Thursday, May 14, 2020

How To Pay Yourself PPP Money: Tips For Etsy Sellers & Artists

Hey friends and Etsy sellers, did you recently get a PPP forgivable loan for your Etsy business or small crafts business? Are you a sole proprietor and wondering how the heck you go about paying yourself with your PPP loan money and using the money correctly so that it is forgivable? Then read on while I share some information that I learned about how to go about doing this.

Before I get started though, I want to say that this is not legal advice and I am not an accountant, just an artist sharing knowledge, so be sure to do your own research and check with your own accountants and financial advisors for how to go about doing what you need to do in your individual situation with your PPP loan.

Ok, to get started, a lot of us are one woman (or man) operations! We don’t have any employees except for ourselves. Using my own Etsy shop as an example, I do everything by myself from start to finish. I make my jewelry by hand, from scratch, beginning to end, all by myself. Right now I don’t have any employees or anyone else helping me out, so I am a one woman operation, aka I am a sole proprietor with one employee, that employee being me!

But I don’t give myself a regular paycheck like I would get if I were working for someone else. When you’re in business for yourself you always hear that you are supposed to “pay yourself,” but with such small operations as many of us have, all the money sometimes goes into one pot and then the bills get paid from there. After all, the idea of sitting down and writing a check out to yourself from yourself every week or two seems kind of silly, no? If anything, it’s a waste of checks, and checks are expensive!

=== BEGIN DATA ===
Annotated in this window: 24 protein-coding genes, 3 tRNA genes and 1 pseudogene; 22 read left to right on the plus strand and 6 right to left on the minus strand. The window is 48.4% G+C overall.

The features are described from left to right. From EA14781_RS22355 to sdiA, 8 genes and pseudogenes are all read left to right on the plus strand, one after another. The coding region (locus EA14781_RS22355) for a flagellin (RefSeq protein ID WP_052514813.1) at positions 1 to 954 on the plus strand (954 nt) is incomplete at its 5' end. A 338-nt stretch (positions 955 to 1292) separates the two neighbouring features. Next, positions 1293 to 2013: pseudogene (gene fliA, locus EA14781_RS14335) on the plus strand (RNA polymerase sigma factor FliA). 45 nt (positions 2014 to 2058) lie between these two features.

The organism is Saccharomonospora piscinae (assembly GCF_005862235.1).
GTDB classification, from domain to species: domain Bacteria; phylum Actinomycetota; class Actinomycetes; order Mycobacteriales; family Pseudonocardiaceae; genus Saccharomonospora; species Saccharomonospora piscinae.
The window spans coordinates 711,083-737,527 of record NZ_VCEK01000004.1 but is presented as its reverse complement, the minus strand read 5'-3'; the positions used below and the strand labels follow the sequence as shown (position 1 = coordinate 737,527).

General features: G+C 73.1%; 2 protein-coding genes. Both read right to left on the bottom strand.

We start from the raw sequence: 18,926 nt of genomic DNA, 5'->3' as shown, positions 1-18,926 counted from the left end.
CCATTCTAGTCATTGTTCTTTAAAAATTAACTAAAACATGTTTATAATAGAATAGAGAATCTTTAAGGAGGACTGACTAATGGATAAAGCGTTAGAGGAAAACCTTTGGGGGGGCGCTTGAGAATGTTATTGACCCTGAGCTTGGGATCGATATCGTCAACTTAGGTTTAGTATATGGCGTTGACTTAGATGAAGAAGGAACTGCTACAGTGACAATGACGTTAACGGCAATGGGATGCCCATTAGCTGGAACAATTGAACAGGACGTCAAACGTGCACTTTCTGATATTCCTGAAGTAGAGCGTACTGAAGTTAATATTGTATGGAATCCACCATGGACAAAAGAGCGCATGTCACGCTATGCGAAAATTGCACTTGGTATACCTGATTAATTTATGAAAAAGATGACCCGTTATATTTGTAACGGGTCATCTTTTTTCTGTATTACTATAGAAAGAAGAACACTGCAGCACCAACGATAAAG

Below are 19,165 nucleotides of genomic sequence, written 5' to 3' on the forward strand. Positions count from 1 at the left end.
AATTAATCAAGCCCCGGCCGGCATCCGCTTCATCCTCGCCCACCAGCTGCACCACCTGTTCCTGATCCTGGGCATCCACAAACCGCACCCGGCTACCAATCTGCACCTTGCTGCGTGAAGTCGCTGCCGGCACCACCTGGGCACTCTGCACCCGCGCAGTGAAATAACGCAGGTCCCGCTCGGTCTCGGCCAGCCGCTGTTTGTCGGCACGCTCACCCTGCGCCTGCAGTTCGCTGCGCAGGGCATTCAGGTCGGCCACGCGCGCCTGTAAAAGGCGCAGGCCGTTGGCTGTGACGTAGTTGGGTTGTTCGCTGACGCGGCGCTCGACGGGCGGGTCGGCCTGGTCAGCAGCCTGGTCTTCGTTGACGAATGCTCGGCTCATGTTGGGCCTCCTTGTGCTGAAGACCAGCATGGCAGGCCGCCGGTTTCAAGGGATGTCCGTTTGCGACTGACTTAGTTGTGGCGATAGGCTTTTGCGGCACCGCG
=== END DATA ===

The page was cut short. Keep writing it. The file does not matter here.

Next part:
Nowadays, I can buy 100% of my supplies to run my business online, so I literally don’t even need to write checks for purchases. All of the supplies that are used to run my business - jewelry findings such as silver, wire, jewelry components and tools, all the way down to gift boxes and mailing envelopes - all of these business supply purchases can be paid for right out of my PayPal account, or directly out of my bank account. So a huge number of artists, crafts people, and Etsy shop owners don’t even have formal business checking accounts. 

(Note: a business checking account is a good thing to have for other reasons but I’m not going to get into today.) As a quick side note, I keep what I consider to be meticulous records for my business. I keep careful track of all of my expenses and income and over the years I've developed good habits of doing this automatically (and so should you if you haven't already or are just starting out - you will thank yourself down the road, I promise.) A big part of that is keeping receipts and writing things down right away as opposed to procrastinating, telling yourself you'll do it later, and then finding yourself in a mess of paperwork and confusion down the line. But enough of that for now. 

So if you do not have a formal business account then how do you “payroll“ yourself? Well if you’ve gotten this far and you’ve been approved for and received the PPP forgivable loan, then you should already know most of the ins and outs of the loan. You must spend 75% on payroll, and the rest of the funds can be split between utilities, mortgage interest payments and the like. But one thing that you cannot do is that you can’t go and buy equipment or supplies with the loan, or use it haphazardly. It must be used in the ways that the loan regulations specify, and just as importantly, you must be able to prove that you used it the way you were supposed to, which means you need documentation.

Now remember, since you are paying yourself, you are free to use your pay however you like and can get your equipment that way. I would love to buy a big kiln with my PPP loan but instead the money will be going to my payroll and then once I have that pay, I can then figure out how I’m going to buy my kiln, or use it however I like. Make sense?